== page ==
2. The invention according to claim 1 in which said [member is a] carriage has [having] two sets of spacedapart coaxial wheels adapted to roll on said guide means.

3. The invention according to claim 1 in which said guide means are two spaced-apart vertical parallel channel shaped members.

4. The invention according to claim 1 in which said body-engaging element is substantially V-shaped with two coaxial transverse handles extending from the legs of the V, said V-shaped portion being adapted to accommodate the head and neck of the trainee and said handles being adapted to be grasped in the hands of the trainee.

5. The invention according to claim 1 in which said biasing means comprises:

a. a cable connected to the bottom of said carriage [member];

b. a lciwer pulley positioned below said carriage [member c. an upper pulley positioned above said lower pulley;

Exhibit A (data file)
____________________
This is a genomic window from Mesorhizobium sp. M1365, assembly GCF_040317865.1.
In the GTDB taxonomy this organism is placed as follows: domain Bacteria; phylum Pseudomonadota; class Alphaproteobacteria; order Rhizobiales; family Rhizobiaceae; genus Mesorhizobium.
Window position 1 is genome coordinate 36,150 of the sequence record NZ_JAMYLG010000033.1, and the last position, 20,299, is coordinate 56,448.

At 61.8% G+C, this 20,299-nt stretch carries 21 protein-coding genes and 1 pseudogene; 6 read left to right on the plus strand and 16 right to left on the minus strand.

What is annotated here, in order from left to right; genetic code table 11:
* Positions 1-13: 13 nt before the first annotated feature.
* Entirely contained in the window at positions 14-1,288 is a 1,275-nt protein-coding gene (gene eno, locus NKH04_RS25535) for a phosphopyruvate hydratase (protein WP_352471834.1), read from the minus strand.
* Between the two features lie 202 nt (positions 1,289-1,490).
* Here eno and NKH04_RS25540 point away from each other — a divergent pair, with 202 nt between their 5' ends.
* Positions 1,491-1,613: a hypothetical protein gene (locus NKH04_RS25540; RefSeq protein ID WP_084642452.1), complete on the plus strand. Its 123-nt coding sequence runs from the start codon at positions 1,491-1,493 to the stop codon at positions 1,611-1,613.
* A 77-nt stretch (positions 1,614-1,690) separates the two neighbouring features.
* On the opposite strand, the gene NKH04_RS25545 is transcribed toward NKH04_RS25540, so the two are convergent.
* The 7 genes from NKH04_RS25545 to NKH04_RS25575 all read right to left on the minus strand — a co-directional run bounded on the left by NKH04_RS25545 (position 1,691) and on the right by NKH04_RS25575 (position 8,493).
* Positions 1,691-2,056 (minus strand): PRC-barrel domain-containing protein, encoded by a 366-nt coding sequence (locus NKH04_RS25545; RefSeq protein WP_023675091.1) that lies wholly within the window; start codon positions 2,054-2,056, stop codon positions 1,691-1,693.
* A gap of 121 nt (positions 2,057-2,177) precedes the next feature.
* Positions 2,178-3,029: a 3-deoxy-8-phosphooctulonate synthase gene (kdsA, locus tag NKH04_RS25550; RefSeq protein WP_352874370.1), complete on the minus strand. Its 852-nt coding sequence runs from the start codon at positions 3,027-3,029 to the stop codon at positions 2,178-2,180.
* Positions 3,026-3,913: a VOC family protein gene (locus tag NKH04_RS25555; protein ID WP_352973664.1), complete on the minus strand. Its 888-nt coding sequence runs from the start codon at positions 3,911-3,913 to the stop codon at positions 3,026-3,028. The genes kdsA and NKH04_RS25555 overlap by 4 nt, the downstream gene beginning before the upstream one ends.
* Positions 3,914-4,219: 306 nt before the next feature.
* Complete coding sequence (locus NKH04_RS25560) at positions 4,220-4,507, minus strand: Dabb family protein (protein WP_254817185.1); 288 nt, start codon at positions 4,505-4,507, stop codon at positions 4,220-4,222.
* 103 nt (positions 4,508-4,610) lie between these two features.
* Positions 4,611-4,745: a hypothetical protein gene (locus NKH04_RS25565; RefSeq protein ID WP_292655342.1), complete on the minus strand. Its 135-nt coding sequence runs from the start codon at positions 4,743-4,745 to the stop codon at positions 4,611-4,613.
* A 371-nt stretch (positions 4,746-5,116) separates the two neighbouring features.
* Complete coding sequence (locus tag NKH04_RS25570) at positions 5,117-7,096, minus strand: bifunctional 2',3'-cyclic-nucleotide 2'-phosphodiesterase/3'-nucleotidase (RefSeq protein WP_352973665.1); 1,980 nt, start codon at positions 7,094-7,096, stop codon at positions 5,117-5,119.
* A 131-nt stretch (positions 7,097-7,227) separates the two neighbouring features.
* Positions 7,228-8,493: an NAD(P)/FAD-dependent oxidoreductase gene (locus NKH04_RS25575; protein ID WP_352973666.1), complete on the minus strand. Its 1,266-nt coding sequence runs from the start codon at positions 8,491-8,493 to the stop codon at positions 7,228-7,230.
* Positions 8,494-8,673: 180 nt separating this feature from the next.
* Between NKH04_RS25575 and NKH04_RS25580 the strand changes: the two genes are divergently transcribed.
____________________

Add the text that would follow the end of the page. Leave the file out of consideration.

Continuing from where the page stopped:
d. a plurality of weights integral to said machine;

e. said cable extending downwardly from said carriage [member] around said lower pulley, upwardly, around said upper pulley, downwardly and being connected to said weights; and

f. said weights being slidably arranged on vertical means.

6. A self-contained body-exercising machine comprisa. free-standing upright supporting structure;

b. two spaced-apart vertical channel-shaped bars mounted on said upright supporting structure;

c. a vertically reciprocative carriage comprising a body portion having two vertically spaced-apart sets of coaxial wheels carried by said body portion and adapted to roll in said channel-shaped bars;

d. adjustable weight means supported in said upright supporting structure;

e. connecting means connected to said carriage and said adjustable weight means whereby said carriage is biased in a vertically downward direction;